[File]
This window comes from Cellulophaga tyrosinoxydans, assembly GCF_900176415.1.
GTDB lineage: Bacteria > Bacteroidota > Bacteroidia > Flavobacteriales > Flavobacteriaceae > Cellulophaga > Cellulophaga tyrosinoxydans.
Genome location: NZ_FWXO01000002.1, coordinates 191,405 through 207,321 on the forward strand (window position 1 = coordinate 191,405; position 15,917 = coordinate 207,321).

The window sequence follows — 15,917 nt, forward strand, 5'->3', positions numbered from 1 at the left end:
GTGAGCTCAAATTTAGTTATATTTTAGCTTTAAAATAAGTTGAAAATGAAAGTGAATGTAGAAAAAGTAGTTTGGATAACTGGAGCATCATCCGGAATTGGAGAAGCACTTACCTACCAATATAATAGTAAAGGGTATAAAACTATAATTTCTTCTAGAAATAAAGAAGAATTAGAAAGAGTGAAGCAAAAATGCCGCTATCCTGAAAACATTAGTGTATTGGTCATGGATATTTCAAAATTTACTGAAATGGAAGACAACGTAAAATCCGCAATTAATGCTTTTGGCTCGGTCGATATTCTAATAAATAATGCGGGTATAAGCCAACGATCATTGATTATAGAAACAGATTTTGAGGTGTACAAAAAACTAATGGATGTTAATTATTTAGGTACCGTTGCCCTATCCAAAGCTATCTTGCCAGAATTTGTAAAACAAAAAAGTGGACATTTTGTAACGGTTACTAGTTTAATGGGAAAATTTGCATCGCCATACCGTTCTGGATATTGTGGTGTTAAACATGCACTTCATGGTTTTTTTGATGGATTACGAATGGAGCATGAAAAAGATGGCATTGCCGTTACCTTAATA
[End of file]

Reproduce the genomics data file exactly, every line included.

This window comes from Cellulophaga tyrosinoxydans, assembly GCF_900176415.1.
GTDB lineage: Bacteria > Bacteroidota > Bacteroidia > Flavobacteriales > Flavobacteriaceae > Cellulophaga > Cellulophaga tyrosinoxydans.
Genome location: NZ_FWXO01000002.1, coordinates 191,405 through 207,321 on the forward strand (window position 1 = coordinate 191,405; position 15,917 = coordinate 207,321).

The window sequence follows — 15,917 nt, forward strand, 5'->3', positions numbered from 1 at the left end:
GTGAGCTCAAATTTAGTTATATTTTAGCTTTAAAATAAGTTGAAAATGAAAGTGAATGTAGAAAAAGTAGTTTGGATAACTGGAGCATCATCCGGAATTGGAGAAGCACTTACCTACCAATATAATAGTAAAGGGTATAAAACTATAATTTCTTCTAGAAATAAAGAAGAATTAGAAAGAGTGAAGCAAAAATGCCGCTATCCTGAAAACATTAGTGTATTGGTCATGGATATTTCAAAATTTACTGAAATGGAAGACAACGTAAAATCCGCAATTAATGCTTTTGGCTCGGTCGATATTCTAATAAATAATGCGGGTATAAGCCAACGATCATTGATTATAGAAACAGATTTTGAGGTGTACAAAAAACTAATGGATGTTAATTATTTAGGTACCGTTGCCCTATCCAAAGCTATCTTGCCAGAATTTGTAAAACAAAAAAGTGGACATTTTGTAACGGTTACTAGTTTAATGGGAAAATTTGCATCGCCATACCGTTCTGGATATTGTGGTGTTAAACATGCACTTCATGGTTTTTTTGATGGATTACGAATGGAGCATGAAAAAGATGGCATTGCCGTTACCTTAATA